https://en.wikipedia.org/wiki/Noël_Godin

He is also featured in a Bansky-produced hour-long pseudo-TV piece. The Antics Roadshow.

https://en.wikipedia.org/wiki/The_Antics_Roadshow

A book celebrating Noel Godin’s anarchy-satiric work, was published in 2005:

‘Entartons, entartons les pompeux cornichons!: 30 ANS DE GUERILLA PATISSIERE : “L’ENTARTEUR” RACONTE’ published by Flammarion. ISBN-10 : 2080685465
Written in French. 

Groups of like-minded anarcho-satirists banded together, expanding the work.
I remember TV reportage from the 1990s of such targetings. The usually well-dressed, i.e. to fit in with the assembled, pie-throwers approached their target chanting ‘Gloup! Gloup! Gloup!
They were an established phenomenon of the time, and if not an expected, at least in most cases an accepted, hazard of one’s position.
There were, of course, the one’s who, perhaps targeted too often (French philosopher Bernard-Henry Levy), lost their sense of humour. He has been targeted eight times, to date.
Did Bernard-Henry’s response betray an inner nature so contrary to his public self, and so therefore reveal a superficiality? Or was this someone for whom losing face so publicly was one insult too far?
It could have been just a particularly bad day. Heaven knows we all have those.

Eight times, though.
Had it become personal? If you look at the work Bernard-Henry Levy has done to date, you cannot but wonder, Why him?
The bigger the profile, the bigger the hit.
Yes, but where does deserving come into this? Bernard-Henry Levy does seem to live his life in public (https://www.theguardian.com/film/2008/jan/11/france.theatre) but because of his status, the impacts of his campaigns are also that much greater.
The sense of humour; that is so essential. So many big names that have been ‘hit’ have been able to laugh and walk away.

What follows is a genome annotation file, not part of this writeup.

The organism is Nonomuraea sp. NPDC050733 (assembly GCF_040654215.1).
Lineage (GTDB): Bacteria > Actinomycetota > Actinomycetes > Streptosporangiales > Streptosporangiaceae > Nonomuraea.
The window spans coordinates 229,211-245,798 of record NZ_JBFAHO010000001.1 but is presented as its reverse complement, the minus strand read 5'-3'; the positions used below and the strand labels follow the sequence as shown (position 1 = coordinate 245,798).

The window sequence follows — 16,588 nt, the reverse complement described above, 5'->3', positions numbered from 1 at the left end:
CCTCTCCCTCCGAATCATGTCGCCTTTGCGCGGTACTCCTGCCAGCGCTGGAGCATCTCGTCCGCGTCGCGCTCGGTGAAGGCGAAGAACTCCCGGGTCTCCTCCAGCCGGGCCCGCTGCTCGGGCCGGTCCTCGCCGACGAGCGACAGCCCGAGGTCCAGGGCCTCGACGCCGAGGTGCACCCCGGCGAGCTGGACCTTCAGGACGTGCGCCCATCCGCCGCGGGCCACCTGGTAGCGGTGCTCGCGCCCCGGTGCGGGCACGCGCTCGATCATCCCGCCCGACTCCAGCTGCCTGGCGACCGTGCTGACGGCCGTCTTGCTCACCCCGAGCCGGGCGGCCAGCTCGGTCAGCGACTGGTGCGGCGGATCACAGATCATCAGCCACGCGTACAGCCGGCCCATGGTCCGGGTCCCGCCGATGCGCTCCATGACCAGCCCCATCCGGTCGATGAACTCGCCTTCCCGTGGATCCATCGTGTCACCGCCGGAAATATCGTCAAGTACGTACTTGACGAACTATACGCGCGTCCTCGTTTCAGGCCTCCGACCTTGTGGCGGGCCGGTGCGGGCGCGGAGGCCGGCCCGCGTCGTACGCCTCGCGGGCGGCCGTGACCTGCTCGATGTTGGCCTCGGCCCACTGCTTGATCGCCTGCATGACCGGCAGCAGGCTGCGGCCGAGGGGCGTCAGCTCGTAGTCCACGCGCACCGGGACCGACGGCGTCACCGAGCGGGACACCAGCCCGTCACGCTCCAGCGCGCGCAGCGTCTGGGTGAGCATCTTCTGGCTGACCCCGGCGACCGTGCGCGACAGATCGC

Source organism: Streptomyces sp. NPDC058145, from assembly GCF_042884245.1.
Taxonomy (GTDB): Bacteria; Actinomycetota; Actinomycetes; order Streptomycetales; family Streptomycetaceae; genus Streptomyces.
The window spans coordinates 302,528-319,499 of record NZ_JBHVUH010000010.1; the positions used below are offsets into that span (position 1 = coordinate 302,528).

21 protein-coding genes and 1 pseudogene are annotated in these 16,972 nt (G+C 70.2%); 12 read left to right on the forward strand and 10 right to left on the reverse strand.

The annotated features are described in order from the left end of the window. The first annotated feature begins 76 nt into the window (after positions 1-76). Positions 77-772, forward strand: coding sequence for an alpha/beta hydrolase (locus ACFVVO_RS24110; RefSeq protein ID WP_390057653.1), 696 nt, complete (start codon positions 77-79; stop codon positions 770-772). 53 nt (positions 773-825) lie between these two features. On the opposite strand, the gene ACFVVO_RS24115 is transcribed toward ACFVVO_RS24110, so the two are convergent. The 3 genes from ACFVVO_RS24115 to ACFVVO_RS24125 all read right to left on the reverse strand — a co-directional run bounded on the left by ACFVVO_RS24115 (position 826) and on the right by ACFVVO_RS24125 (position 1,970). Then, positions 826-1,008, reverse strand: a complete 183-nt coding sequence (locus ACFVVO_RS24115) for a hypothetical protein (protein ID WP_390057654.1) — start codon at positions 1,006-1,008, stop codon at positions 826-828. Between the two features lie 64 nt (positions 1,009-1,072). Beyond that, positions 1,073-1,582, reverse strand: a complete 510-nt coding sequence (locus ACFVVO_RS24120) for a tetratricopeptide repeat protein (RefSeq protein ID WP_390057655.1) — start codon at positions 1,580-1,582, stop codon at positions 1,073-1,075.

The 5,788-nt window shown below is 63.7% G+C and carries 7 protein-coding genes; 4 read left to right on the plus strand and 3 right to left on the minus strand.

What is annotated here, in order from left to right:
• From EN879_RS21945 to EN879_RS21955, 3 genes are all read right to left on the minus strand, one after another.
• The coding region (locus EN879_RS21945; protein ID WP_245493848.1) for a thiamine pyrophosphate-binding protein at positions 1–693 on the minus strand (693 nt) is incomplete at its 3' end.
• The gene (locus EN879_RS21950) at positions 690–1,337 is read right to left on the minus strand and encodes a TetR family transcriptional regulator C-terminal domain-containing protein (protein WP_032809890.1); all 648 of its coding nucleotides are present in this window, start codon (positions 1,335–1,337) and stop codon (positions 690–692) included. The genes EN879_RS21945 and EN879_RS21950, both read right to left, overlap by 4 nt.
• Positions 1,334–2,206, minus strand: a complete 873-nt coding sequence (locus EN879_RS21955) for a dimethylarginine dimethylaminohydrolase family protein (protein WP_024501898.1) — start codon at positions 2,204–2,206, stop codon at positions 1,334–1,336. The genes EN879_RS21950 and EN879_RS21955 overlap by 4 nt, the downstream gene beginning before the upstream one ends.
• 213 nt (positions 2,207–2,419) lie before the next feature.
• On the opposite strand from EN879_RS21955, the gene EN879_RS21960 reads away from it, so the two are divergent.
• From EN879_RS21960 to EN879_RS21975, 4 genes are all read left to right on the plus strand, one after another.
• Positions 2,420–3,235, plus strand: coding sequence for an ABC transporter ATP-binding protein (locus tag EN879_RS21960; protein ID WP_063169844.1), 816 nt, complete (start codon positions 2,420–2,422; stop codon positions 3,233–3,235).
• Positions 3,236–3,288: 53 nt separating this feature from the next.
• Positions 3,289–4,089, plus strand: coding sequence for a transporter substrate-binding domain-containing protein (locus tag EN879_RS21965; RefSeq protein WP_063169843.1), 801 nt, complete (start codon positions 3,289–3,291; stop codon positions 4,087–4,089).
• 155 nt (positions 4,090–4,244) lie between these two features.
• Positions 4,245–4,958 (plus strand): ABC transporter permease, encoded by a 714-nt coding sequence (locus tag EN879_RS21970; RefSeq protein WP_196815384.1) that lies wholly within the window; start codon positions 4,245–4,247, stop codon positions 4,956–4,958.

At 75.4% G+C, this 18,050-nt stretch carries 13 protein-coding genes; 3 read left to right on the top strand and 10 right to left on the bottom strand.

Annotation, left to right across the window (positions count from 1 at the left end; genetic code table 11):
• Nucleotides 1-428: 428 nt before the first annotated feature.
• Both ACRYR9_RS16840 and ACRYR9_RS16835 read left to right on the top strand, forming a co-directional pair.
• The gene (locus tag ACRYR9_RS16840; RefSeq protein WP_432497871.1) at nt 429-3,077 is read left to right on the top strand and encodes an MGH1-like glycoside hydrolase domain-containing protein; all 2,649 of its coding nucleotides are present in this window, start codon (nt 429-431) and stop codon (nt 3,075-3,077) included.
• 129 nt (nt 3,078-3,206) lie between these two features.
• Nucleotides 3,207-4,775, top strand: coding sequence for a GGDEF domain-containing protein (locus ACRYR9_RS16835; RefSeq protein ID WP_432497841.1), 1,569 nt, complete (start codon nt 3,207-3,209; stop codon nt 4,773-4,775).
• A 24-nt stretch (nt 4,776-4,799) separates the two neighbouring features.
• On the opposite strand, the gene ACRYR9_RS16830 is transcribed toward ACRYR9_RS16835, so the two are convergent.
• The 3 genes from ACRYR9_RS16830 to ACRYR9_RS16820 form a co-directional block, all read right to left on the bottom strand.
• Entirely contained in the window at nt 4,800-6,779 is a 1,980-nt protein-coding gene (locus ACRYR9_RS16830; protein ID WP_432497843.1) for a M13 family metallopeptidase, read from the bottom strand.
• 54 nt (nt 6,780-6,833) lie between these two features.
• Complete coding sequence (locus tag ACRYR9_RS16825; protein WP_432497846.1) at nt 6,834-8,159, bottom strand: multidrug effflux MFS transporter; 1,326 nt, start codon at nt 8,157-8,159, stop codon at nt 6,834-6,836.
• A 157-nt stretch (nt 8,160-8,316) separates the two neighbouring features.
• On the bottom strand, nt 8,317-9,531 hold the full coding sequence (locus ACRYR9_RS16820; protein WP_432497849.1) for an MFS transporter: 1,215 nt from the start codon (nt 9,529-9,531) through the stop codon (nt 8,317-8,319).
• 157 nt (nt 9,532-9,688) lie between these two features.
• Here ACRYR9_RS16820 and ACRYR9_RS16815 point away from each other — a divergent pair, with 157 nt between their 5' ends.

To take oneself so seriously? It is essential to do so in order to get ‘up there’, but to attain, and keep on attaining, the right balance… that is an art. A very difficult art.

http://www.artandpopularculture.com/Noël_Godin

http://www.entartistes.ca

Oh, yes, I do really like this.

Star of Caledonia

https://www.bbc.co.uk/news/uk-scotland-south-scotland-54886844

To be based on the Scottish-English border, near Gretna.
Certainly do need something big to mark that crossing!

Trail’s End

Posted: November 10, 2020 in John Stammers Page
Tags: ,

1

Donald J Trump in a roadside bar
his cap sliding into his eyes,
nursing his drink like he’s film noir
‘I just can’t get an aide,’ he sighs
‘who’ll stay from round-up to trail’s-end.’
His tenth’s contract came to a sudden end.

The bar man shakes his head, ‘I hate 
to see any man so down on his luck.
All end up here, somehow.’ gives me a look,
then begins to relate… 
but Donald sat up, shook,
insomnia-red eyes glared around the room,
as he mumbled ju-ju into soda and lime

in a whiskey glass. 
Will he phone home? Will he sleep alone?